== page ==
This policy can also be applicable to off-Campus misconduct that effectively deprives someone of access to the university’s Education Programs or Activities or negatively affects their employment. The university may also extend jurisdiction to off-Campus and/or to online conduct when the Title IX Coordinator determines that the conduct affects a substantial university interest. A substantial university interest includes:

  1. Any action that constitutes a criminal offense as defined by law. This includes, but is not limited to, single or repeat violations of any local, state, or federal law;
  2. Any situation in which it is determined that the Respondent poses an immediate threat to the physical health or safety of any student or other individual;
  3. Any situation that significantly impinges upon the rights, property, or achievements of oneself or others or significantly breaches the peace and/or causes social disorder; and/or
  4. Any situation that is detrimental to the educational interests or mission of the university.

B. Jurisdiction of the University — Additional Circumstances.

Regardless of where the conduct occurred, the university will address notice/complaints to determine whether the conduct occurred in the context of its employment or Education Program or Activities and/or has continuing effects on Campus or in an off-Campus university-sponsored program or activity.

When the Respondent is a University Community Member, a grievance process may be available regardless of the status of the Complainant, who may or may not be a University Community Member.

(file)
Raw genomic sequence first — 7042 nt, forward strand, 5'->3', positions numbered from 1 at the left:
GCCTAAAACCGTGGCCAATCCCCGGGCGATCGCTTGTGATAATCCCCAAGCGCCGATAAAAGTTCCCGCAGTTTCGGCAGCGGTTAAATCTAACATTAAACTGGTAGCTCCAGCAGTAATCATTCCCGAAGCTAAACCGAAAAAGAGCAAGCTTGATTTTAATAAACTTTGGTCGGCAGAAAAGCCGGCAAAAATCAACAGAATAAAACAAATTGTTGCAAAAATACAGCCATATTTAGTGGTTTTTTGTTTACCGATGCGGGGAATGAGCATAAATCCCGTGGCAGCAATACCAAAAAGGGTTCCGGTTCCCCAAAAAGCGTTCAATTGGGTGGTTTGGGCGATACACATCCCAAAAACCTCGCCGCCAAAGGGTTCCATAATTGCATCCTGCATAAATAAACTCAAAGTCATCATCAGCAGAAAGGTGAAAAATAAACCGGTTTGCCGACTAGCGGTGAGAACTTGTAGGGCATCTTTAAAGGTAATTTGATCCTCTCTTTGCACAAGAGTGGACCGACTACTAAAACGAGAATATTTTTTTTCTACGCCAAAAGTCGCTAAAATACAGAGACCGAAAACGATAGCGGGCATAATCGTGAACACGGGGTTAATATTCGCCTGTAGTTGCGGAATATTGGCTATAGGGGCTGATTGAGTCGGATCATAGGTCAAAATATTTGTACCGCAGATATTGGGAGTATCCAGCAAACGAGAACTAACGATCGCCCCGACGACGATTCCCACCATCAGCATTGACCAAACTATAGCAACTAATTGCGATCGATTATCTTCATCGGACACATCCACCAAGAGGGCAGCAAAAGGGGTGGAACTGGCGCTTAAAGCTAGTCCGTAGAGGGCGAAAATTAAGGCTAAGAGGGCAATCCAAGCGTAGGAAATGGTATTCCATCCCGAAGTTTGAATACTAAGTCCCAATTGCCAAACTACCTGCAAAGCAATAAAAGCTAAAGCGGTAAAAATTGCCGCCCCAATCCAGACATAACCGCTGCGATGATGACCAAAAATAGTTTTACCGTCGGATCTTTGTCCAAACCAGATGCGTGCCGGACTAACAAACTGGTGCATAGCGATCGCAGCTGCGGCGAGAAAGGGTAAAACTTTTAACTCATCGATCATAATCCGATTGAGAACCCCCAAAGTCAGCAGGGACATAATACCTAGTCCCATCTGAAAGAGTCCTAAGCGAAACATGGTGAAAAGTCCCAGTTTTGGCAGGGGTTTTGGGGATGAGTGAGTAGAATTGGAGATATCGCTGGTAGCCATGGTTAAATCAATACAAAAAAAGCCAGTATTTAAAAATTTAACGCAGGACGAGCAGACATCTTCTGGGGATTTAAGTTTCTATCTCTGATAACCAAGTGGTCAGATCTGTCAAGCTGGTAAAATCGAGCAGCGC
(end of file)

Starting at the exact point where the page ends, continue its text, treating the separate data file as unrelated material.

If the Respondent is unknown or is not a University Community Member, the grievance process will not be available. However, the Title IX Coordinator will assist the Complainant in identifying appropriate Campus and local resources and support options and/or, when criminal conduct is alleged, in contacting local or Campus law enforcement if the individual would like to file a police report.

Further, even when the Respondent is not a University Community Member, supportive measures, remedies, and resources may be accessible to the Complainant by contacting the Title IX Coordinator.

In addition, the university may consider implementing other actions as appropriate to protect the Complainant or other University Community Members from third parties, such as barring individuals from university property and/or events.

When the Respondent is enrolled in or employed by another institution of higher education or outside organization, the Title IX Coordinator can assist the Complainant in contacting the appropriate individual at that institution of higher education or organization, as it may be possible to allege violations through that institution’s or organization’s policies.

Similarly, the Title IX Coordinator may be able to assist and support a Complainant who experiences sexual harassment or retaliation in an externship, study abroad program, or other environment external to the university where sexual harassment policies and procedures of the facilitating or host organization may give recourse to the Complainant.

III. Definitions
Definitions for terms used in this policy—as well as terms used in the procedures associated with the policy—can be found in a separate glossary.

IV. Prohibited Behaviors

A. Sexual harassment.
Sexual harassment is defined as conduct on the basis of sex or that is sexual—regardless of the sex, sexual orientation, and/or gender identity of those involved—that satisfies one or more of the following:

  1. Hostile Environment Sexual Harassment: Unwelcome conduct determined by a Reasonable Person to be so severe, pervasive, and objectively offensive that it effectively denies a person equal access to the university’s Education Programs or Activities, creates a hostile or offensive work environment, or results in a negative employment action (such as a demotion or termination).
  2. Quid Pro Quo Sexual Harassment: A University Community Member implicitly or explicitly conditioning the provision of an aid, benefit, or service of the university on an individual’s participation in unwelcome sexual conduct.